Science Book a Day Interviews Kimberly Arcand
Special thanks to Kimberly Arcand for answering 5 questions about the book she co-authored, which was recently featured book – Light: The Visible Spectrum and Beyond
Kim was working in molecular biology and public health when she was hired for NASA’s Chandra X-ray Observatory in 1998. Since she always wanted to be an astronaut when she was little, this opportunity got Kim close to the cosmos but without the long distance commute. Today, Kim uses data to help tell stories about science, whether in the form of a 3d model of an exploded star, a book about the Universe, or a tweet about how fireflies glow. – From Kim and Megan’s Homepage
#1 – What was the impetus for Light?
Megan and I have worked for a space-based NASA telescope, called the Chandra X-ray Observatory, which looks at X-ray light from the Universe. Over our careers, one of the things that we often find ourselves discussing is that there are other types of light than what humans can naturally see. We found that many people aren’t aware that light comes in different forms and most of us use them in a host of different ways in daily life. When the United Nations declared 2015 to be the International Year of Light and Light-based Technologies, it seemed like perfect opportunity to talk more about such an important topic.
In 2014, we started collaborating on an exhibit project for this special year of light and found ourselves completely inspired by the subject matter. We wanted to go deeper and broader with the content than we could in an exhibition however. Researching and writing our book Light: the Visible Spectrum and Beyond enabled that closer look at light and the ways it touches our lives. We also had searched for similar books that explain optics and the science of light in a visual way, and didn’t find what we were looking for.
#2 – What relationship do people have with light in our daily lives? Do you think we take it for granted?
Light allows us to see everything around us, though humans can only see a sliver of all light, known as the electromagnetic spectrum. From radio waves, harnessed for telecommunications, to X-rays, which let us peer inside the human body and view areas around black holes in deep space, there are so many ways that light impacts us. Each of the main chapters of the book starts out with a section called A Day in the Light that steps the reader through just a sample of the ways the light can be involved. For example, from the chapter on Radio waves:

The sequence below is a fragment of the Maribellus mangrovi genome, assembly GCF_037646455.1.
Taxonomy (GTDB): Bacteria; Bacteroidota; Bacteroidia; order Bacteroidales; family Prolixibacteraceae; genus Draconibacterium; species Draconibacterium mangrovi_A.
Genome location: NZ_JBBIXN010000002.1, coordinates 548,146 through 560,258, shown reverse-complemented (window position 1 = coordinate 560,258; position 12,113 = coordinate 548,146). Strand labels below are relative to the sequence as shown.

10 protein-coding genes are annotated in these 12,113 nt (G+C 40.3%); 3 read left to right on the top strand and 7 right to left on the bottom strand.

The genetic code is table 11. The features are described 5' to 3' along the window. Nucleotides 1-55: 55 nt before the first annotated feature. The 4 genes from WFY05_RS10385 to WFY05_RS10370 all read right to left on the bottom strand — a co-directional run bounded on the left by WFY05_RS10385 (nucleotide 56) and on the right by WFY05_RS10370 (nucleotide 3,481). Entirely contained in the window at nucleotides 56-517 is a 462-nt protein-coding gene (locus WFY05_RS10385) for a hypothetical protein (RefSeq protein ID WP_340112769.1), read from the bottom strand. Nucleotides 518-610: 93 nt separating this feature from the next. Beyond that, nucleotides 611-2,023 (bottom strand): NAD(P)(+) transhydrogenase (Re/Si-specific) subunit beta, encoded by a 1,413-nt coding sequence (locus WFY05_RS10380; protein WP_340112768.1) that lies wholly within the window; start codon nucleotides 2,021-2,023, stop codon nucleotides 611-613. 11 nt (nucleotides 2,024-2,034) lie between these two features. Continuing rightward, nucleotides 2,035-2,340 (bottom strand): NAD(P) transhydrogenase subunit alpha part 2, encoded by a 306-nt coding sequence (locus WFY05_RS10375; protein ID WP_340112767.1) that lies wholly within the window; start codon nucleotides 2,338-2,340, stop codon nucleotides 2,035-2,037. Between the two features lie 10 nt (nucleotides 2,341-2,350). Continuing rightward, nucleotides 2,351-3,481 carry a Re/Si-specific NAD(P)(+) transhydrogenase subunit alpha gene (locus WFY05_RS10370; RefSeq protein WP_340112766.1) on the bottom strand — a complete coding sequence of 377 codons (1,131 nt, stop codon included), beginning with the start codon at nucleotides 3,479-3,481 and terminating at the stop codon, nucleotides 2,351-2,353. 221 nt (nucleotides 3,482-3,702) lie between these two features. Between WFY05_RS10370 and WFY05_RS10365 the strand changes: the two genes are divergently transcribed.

Some people prefer the sound of the radio over the incessant buzz of an alarm first thing in the morning. The song you hear or the news you learn about on the radio each morning may change, but they could be one of the first ways you experience radio waves (transformed into sound wave) in your daily routing. If you’re using GPS to get to a new location, making a call on a cordless or cellular phone, using a Bluetooth-enabled device, or even opening your garage door with a remote, you have just used radio waves.
#3 – The book is organised into different type of light. What did organising light in this way allow you to do with the book?
Since the electromagnetic spectrum is typically categorized into seven different kinds of light based on the wavelength – radio waves, microwaves, infrared, visible light, ultraviolet, X-rays, and gamma rays – it seemed a straight-forward way to use that as the outline for the book. One point we wanted to emphasize however is that even though there are these different kids of light, they are all still just “light.” As we talk about in the book, if you imagine you are driving a car that can go from 1 mile per hour (mph) to 200 mph, you could easily divide the speed of the car into chunks. There might be a good reason to see how the car behaves between, say, 100 and 150 mph. But that doesn’t mean the car acts dramatically different between 99 mph and 100 mph. Similarly, this is some fluidity between the different kinds of light. There are also behaviors that happen across many or all kinds of light. We talk about some of those behaviors in each chapter, whether it’s looking at reflections, refraction, fluorescence, atomic collisions, electric discharge, or even “Leaking Light” (light pollution).
#4 – The book is filled with glorious images. How did you decide which images to put in and which to leave out? What were you trying to demonstrate with so many beautiful images?
We wanted to not just say how important and amazing light is but also show it. The images and illustrations helped us to do that in an accessible way, helping to make the book both more exciting to explore visually while keeping it easy to understand. We scoured web sites, papers, social media feeds and our contact lists to find photographers, artists, engineers, and scientists who were able to capture some of the behaviors of light or phenomena that we wanted to talk about. For example, at a local art festival in the town where I grew up, I came across Dr. Paula Fontaine who was a physician by day and an artist by night. After hours, she used her medical X-ray imaging equipment to capture X-rays of and colorize unique objects such as skulls, lobsters and plants, turning them into artwork on canvas, glass and photographic prints.
#5 – Are you working on any other books/projects you can tell us about?
We are actually discussing a new book idea with our publisher, but as we don’t have a contract yet we probably shouldn’t say too much! Stay tuned to http://www.arcandwatzke.com for more.
[Image Credit: http://web.uri.edu/quadangles/files/Kim_Arcand.jpg ]